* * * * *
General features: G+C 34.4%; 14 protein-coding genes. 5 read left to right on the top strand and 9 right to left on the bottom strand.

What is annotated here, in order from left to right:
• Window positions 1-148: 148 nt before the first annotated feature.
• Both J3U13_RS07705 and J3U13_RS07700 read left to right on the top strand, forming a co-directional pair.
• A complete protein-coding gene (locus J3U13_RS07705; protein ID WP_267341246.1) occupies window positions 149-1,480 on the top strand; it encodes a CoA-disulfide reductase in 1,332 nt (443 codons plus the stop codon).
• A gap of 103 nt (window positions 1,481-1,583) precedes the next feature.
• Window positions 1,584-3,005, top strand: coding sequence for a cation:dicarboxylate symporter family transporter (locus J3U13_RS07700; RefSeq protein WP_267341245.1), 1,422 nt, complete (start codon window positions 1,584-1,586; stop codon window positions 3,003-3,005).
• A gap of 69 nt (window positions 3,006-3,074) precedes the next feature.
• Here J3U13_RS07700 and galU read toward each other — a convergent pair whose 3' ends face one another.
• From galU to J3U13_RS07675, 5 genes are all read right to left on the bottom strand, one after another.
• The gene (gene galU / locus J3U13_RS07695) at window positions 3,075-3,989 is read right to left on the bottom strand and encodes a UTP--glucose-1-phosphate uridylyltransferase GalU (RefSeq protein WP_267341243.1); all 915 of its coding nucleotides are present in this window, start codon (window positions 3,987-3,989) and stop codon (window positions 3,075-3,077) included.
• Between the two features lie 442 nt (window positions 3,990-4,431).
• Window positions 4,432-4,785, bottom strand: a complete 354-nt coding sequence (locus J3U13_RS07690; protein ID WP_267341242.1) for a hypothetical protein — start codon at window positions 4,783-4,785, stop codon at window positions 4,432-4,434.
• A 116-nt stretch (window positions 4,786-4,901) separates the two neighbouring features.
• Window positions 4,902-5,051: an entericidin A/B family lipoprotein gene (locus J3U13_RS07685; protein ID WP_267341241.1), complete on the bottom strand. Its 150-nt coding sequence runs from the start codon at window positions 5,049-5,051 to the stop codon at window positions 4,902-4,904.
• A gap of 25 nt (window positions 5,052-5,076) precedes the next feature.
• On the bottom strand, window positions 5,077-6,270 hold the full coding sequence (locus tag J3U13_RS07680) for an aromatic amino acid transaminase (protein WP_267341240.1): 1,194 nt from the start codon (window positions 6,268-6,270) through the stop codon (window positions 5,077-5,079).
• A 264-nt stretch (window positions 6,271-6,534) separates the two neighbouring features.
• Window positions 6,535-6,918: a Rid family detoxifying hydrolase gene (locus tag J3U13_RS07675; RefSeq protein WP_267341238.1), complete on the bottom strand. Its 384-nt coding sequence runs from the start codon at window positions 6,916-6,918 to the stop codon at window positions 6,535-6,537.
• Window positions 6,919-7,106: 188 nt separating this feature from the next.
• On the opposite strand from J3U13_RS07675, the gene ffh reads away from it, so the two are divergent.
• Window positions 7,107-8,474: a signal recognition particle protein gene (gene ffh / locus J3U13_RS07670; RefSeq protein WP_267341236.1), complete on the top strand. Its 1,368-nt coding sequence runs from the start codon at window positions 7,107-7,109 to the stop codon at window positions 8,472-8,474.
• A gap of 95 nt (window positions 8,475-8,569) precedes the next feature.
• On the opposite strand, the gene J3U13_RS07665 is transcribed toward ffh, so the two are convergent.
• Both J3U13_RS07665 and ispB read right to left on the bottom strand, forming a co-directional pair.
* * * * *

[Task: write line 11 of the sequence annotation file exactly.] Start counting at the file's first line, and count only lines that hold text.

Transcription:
• The gene (gene galU / locus J3U13_RS07695) at window positions 3,075-3,989 is read right to left on the bottom strand and encodes a UTP--glucose-1-phosphate uridylyltransferase GalU (RefSeq protein WP_267341243.1); all 915 of its coding nucleotides are present in this window, start codon (window positions 3,987-3,989) and stop codon (window positions 3,075-3,077) included.